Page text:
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Promoters from the itaconate cluster of Ustilago maydis are induced by nitrogen depletion

Overview of attention for article published in Fungal Biology and Biotechnology, November 2017
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  • Above-average Attention Score compared to outputs of the same age (54th percentile)
  • Average Attention Score compared to outputs of the same age and source

Mentioned by

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3 tweeters

Citations

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17 Dimensions

Readers on

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28 Mendeley
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Title
Promoters from the itaconate cluster of Ustilago maydis are induced by nitrogen depletion
Published in
Fungal Biology and Biotechnology, November 2017
DOI 10.1186/s40694-017-0040-3
Pubmed ID
Authors

Dominik Venc, Elena Geiser, Georg Wandrey, Hamed Hosseinpour Tehrani, Jochen Büchs, Lars M. Blank, Linda Büttner, Lisa M. Schmitz, Markus Schwarzländer, Melanie Beudels, Nick Wierckx, Sandra K. Hartmann, Thiemo Zambanini

Abstract

Ustilago maydis is known for its natural potential to produce a broad range of valuable chemicals, such as itaconate, from both industrial carbon waste streams and renewable biomass. Production of itaconate, and many other secondary metabolites, is induced by nitrogen limitation in U. maydis. The clustered genes responsible for itaconate production have recently been identified, enabling the development of new expression tools that are compatible with biotechnological processes. Here we report on the investigation of two of the native promoters, P tad1 and P mtt1 , from the itaconate cluster of U. maydis MB215. For both promoters the specific activation upon nitrogen limitation, which is known to be the trigger for itaconate production in Ustilago, could be demonstrated by gfp expression. The promoters cover a broad range of expression levels, especially when combined with the possibility to create single- and multicopy construct integration events. In addition, these reporter constructs enable a functional characterization of gene induction patterns associated with itaconate production. The promoters are well suited to induce gene expression in response to nitrogen limitation, coupled to the itaconate production phase, which contributes towards the further improvement of organic acid production with Ustilago.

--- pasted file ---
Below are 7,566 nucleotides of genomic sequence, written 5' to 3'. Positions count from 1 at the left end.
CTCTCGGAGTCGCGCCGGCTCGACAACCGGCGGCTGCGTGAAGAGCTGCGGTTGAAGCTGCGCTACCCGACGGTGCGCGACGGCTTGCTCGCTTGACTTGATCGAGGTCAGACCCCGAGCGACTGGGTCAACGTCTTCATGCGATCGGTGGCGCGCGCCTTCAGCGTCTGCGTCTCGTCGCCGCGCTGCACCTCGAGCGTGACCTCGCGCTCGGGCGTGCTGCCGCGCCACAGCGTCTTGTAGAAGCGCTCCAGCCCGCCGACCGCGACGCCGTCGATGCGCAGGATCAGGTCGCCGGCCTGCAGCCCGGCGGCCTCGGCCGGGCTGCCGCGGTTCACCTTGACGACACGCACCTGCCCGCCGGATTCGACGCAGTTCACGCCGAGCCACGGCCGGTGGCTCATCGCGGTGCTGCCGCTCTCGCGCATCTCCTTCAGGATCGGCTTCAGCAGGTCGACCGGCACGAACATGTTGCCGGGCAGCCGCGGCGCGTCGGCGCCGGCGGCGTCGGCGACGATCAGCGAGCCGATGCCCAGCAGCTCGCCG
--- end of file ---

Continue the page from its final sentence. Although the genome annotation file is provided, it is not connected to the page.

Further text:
Twitter Demographics

The data shown below were collected from the profiles of 3 tweeters who shared this research output. Click here to find out more about how the information was compiled.

Mendeley readers

The data shown below were compiled from readership statistics for 28 Mendeley readers of this research output. Click here to see the associated Mendeley record.

Geographical breakdown

Country Count As %
Unknown 28 100%

Demographic breakdown

Readers by professional status Count As %
Student > Bachelor 5 18%
Student > Doctoral Student 3 11%
Student > Master 3 11%
Researcher 3 11%
Student > Ph. D. Student 3 11%
Other 4 14%
Unknown 7 25%
Readers by discipline Count As %
Biochemistry, Genetics and Molecular Biology 12 43%
Agricultural and Biological Sciences 5 18%
Engineering 2 7%
Chemical Engineering 1 4%
Unknown 8 29%

Attention Score in Context

This research output has an Altmetric Attention Score of 2. This is our high-level measure of the quality and quantity of online attention that it has received. This Attention Score, as well as the ranking and number of research outputs shown below, was calculated when the research output was last mentioned on 29 November 2017.
All research outputs
#6,755,796
of 12,219,921 outputs
Outputs from Fungal Biology and Biotechnology
#34
of 54 outputs
Outputs of similar age
#148,238
of 339,498 outputs
Outputs of similar age from Fungal Biology and Biotechnology
#5
of 8 outputs
Altmetric has tracked 12,219,921 research outputs across all sources so far. This one is in the 43rd percentile – i.e., 43% of other outputs scored the same or lower than it.
So far Altmetric has tracked 54 research outputs from this source. They typically receive a little more attention than average, with a mean Attention Score of 5.2. This one is in the 33rd percentile – i.e., 33% of its peers scored the same or lower than it.
Older research outputs will score higher simply because they've had more time to accumulate mentions. To account for age we can compare this Altmetric Attention Score to the 339,498 tracked outputs that were published within six weeks on either side of this one in any source. This one has gotten more attention than average, scoring higher than 54% of its contemporaries.
We're also able to compare this research output to 8 others from the same source and published within six weeks on either side of this one. This one has scored higher than 3 of them.